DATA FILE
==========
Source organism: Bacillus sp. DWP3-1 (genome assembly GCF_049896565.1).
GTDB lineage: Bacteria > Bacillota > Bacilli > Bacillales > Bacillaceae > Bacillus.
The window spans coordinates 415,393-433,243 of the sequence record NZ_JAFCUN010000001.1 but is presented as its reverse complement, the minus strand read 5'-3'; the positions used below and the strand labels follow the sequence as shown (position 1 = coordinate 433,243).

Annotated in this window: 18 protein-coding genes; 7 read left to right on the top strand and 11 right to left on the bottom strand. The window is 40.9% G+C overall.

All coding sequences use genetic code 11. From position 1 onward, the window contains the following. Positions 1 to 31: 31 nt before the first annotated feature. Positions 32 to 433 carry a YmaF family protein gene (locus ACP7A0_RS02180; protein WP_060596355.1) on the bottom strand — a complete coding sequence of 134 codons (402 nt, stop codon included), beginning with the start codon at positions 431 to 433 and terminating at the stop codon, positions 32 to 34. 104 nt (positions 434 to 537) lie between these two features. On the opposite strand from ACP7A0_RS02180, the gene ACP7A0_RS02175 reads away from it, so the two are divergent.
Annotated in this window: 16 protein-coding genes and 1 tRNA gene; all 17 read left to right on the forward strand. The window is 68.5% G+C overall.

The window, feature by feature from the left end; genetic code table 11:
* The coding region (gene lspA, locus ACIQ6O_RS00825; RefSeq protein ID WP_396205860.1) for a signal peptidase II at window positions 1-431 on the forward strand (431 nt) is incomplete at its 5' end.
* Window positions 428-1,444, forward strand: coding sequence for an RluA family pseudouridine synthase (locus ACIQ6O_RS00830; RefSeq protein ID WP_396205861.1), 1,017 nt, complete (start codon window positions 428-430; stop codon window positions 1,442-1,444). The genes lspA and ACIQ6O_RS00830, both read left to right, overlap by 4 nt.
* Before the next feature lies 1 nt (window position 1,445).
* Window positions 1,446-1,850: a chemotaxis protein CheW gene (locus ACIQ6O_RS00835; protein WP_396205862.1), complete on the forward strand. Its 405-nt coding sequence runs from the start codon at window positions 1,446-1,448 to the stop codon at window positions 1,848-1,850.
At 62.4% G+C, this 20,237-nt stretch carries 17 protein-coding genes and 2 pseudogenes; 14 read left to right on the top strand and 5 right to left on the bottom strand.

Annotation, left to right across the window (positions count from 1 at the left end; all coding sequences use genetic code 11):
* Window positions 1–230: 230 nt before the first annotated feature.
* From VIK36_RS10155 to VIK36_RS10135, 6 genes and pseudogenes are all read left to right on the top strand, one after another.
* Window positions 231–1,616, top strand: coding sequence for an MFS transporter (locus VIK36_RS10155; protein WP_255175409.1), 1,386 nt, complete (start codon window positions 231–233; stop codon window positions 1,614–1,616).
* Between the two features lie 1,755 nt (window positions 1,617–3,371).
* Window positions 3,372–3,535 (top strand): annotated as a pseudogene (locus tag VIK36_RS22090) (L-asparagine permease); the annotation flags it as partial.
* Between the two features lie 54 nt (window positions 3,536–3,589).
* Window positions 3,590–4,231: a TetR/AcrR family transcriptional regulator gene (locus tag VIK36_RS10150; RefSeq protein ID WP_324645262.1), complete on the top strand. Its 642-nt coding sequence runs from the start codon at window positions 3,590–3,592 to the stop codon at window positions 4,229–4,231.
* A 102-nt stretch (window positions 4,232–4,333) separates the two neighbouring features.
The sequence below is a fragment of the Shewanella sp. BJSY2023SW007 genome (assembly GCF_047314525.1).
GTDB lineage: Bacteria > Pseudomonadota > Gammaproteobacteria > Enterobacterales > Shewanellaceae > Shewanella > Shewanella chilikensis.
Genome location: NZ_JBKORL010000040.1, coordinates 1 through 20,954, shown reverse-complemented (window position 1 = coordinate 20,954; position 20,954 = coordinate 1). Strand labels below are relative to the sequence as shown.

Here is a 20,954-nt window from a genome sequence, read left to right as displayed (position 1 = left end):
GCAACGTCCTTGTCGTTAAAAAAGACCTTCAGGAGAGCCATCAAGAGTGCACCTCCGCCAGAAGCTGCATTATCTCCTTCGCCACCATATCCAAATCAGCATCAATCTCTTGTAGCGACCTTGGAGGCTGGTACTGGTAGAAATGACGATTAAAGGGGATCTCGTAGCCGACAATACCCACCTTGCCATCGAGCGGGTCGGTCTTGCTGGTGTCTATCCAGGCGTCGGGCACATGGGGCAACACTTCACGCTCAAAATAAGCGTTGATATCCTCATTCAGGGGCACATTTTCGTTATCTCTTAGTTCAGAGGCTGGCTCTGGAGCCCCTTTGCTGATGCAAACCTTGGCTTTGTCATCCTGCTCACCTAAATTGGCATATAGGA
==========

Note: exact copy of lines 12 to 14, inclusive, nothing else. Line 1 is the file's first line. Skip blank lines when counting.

At 62.4% G+C, this 20,237-nt stretch carries 17 protein-coding genes and 2 pseudogenes; 14 read left to right on the top strand and 5 right to left on the bottom strand.

Annotation, left to right across the window (positions count from 1 at the left end; all coding sequences use genetic code 11):
* Window positions 1–230: 230 nt before the first annotated feature.